If this book did anything for me, it made me recognize I didn't have this problem. What I had and have to deal with is just a set of challenges and bad situations that are physical, tangible, real and must be acknowledged. I need runarounds for disability more than attitude rearrangement. A power chair would do more for my ability to do book signings and attend science fiction conventions than an attitude change.

It was a feel-good book in that it did affirm a lot of my views on creativity -- and also a constant irritation as the paradigm of Divine Will and other Christian dogma elements grated on me culturally. That's not who I am or where I live. But in the debate, I wound up affirming what I do believe -- that my life is my own and my opportunities are ahead, not behind me. The ones I missed only go to show that even then I had the skill to do this thing that I set my mind on so young.

It raises another question though.

Why is it that with any self help book there's pressure to take it verbatim and absolutely do any assignment no matter how pointless or even self defeating? Is that something that got programmed into me and most people in school? I find myself defending my decisions to skip or alter or substitute tasks in this journal even though my reasons are all tangible and reasonable or personal and my own responsibility.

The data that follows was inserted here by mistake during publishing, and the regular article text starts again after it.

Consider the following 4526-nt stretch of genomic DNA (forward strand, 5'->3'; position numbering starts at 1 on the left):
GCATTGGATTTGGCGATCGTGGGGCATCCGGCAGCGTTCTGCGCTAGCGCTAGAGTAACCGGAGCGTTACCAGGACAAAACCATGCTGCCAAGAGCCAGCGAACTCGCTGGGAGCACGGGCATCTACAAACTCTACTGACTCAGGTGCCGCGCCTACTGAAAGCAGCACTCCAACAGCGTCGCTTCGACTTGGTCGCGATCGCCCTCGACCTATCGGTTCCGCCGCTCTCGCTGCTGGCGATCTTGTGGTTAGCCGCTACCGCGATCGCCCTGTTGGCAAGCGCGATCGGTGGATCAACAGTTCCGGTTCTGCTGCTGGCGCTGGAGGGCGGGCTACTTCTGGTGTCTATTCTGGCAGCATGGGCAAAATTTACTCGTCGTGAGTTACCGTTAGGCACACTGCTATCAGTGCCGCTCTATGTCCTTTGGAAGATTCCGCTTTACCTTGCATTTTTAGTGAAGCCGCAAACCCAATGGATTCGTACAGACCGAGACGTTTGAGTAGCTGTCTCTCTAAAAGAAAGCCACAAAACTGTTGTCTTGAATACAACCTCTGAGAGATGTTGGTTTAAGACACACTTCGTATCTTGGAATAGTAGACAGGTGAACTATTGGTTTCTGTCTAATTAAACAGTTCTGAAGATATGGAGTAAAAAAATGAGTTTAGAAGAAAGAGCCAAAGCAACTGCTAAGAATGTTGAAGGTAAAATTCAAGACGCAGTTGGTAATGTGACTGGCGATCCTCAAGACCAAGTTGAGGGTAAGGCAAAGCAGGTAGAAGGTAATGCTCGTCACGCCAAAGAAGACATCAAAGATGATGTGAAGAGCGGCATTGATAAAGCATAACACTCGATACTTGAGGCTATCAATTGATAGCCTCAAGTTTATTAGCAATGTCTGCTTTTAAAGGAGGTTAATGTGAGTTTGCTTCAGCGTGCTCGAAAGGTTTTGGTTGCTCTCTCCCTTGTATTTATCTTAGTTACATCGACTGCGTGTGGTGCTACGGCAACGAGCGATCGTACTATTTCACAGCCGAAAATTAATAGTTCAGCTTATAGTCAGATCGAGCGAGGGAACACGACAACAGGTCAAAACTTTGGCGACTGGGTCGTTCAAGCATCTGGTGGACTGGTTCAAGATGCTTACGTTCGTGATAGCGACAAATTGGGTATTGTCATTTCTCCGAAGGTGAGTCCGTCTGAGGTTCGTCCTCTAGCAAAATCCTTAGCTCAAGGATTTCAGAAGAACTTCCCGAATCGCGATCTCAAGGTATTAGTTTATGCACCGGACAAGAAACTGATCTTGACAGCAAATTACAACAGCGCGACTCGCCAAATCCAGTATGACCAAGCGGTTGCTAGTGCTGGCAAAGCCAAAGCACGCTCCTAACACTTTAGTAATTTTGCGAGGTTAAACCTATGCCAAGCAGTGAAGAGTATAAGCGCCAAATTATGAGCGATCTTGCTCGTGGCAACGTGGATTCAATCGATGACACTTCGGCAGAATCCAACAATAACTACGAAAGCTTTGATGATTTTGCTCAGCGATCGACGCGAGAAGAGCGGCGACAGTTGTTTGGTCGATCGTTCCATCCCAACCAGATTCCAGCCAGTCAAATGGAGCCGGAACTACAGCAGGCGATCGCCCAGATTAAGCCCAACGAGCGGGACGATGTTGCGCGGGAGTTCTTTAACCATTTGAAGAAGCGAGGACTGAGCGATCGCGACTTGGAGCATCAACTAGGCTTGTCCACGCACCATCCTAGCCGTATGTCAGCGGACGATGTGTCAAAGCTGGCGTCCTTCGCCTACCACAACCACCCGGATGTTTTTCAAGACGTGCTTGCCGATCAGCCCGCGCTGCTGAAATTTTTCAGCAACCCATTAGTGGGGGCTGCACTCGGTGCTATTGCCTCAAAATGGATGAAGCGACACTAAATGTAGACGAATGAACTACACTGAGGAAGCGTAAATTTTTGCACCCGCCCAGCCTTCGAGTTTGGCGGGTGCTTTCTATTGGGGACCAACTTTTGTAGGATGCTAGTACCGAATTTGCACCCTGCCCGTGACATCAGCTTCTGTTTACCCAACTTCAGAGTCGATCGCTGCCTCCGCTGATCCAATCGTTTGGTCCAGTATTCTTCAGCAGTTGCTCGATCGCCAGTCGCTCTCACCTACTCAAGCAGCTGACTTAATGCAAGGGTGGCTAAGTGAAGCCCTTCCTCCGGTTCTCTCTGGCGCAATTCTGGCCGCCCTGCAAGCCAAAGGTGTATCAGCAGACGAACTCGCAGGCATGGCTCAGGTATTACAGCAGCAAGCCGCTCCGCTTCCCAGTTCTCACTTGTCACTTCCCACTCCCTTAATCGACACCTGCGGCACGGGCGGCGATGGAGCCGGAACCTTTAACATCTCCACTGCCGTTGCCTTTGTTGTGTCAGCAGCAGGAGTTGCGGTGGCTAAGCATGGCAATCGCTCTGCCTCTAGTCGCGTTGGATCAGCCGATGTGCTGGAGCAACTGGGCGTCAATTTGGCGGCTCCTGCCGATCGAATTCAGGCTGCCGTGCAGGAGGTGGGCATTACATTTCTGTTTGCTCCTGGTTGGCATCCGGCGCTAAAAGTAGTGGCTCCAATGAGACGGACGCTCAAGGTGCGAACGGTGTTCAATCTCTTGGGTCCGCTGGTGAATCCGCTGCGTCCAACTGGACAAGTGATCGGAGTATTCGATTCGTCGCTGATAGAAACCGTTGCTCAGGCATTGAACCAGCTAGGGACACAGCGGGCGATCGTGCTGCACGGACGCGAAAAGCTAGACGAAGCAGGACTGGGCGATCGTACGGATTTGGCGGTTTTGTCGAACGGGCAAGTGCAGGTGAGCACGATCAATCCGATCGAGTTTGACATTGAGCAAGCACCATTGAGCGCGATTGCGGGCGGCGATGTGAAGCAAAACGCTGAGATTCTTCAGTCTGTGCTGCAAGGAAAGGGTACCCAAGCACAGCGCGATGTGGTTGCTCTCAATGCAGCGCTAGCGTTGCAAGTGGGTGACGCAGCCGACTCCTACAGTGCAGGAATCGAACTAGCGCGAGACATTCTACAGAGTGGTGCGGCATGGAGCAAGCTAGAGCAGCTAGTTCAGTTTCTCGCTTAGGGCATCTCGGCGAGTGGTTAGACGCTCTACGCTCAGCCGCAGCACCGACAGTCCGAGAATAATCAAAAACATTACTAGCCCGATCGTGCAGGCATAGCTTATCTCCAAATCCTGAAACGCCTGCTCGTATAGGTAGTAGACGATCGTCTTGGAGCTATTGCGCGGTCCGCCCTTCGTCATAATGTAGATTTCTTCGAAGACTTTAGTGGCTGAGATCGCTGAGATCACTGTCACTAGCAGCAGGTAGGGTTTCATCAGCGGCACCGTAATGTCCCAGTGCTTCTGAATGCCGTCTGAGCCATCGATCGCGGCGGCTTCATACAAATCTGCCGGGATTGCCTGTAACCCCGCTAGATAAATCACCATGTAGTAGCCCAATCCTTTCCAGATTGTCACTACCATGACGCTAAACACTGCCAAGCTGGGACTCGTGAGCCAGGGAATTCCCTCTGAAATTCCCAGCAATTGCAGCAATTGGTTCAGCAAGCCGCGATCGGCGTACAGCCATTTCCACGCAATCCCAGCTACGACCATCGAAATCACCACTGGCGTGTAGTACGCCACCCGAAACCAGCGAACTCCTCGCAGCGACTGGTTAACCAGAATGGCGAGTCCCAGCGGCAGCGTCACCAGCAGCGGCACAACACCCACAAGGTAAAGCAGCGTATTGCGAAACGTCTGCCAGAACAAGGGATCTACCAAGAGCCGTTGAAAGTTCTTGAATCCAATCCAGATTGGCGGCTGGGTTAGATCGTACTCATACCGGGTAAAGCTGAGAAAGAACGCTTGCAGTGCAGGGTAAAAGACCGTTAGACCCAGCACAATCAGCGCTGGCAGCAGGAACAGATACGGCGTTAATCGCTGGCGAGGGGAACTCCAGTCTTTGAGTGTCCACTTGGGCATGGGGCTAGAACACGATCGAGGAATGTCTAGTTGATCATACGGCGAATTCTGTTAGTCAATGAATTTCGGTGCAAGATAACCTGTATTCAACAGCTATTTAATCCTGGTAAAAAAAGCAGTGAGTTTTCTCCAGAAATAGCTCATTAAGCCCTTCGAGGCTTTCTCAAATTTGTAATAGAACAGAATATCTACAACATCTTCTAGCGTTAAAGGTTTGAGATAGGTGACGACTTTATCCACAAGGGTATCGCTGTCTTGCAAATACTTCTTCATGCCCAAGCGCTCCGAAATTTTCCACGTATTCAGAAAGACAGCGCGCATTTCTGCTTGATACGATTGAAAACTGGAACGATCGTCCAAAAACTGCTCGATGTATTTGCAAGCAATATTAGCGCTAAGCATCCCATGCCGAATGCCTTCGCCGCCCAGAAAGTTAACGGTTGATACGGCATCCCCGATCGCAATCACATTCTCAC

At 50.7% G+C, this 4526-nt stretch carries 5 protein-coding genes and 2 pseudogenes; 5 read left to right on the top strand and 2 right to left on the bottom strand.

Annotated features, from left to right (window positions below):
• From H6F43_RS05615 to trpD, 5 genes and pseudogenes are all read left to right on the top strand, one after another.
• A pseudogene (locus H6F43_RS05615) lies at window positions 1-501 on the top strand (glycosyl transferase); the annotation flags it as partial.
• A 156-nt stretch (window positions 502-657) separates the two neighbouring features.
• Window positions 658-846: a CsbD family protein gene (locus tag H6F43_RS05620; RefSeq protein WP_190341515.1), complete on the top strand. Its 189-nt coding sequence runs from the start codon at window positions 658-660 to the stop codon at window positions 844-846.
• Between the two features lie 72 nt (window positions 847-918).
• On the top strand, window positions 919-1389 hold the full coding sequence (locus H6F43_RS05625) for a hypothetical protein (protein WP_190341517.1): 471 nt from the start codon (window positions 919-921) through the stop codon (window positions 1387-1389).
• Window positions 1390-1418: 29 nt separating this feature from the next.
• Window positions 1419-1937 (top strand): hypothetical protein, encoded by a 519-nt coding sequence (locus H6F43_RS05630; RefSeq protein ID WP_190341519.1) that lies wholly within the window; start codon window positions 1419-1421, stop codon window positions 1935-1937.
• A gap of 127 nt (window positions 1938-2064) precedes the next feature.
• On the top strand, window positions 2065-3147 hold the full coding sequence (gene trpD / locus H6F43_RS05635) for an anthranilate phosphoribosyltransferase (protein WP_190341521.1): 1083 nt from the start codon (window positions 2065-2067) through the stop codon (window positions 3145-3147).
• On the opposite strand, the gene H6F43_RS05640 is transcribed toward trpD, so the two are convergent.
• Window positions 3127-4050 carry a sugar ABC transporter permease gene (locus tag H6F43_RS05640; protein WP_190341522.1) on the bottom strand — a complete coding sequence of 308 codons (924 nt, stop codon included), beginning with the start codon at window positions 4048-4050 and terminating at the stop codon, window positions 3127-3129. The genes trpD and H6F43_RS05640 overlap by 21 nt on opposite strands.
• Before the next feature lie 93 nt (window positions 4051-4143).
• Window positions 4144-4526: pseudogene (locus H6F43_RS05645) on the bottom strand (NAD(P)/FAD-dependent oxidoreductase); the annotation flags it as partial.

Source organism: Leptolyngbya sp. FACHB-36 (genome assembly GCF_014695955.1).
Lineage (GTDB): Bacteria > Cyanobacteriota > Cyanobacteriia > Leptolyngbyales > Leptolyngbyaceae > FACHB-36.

I should not hesitate to adapt anything to suit the reality of my life and neither should you or anyone else. The best way to use this book is to think about everything it asks and come up with your own answers.

Chapter 11 Check-In (late)

I know why I procrastinated on this wrap-up. Chapter 11 was a null chapter. Dead issues solved decades ago, combined with a second half that rubbed my nose into things that I can never have and should get used to doing without -- and most of the time do care about. Honestly, I don't like sports. I don't enjoy watching them. I don't care about them or anything, but when the book ties that in with creativity, when creativity is my escape from boredom and the inability to do many physical things I would love to do -- rock climbing, exploration in exotic dangerous places, amateur paleontology -- then making it seem like these capacities I don't have are necessary to become more creative is demoralizing.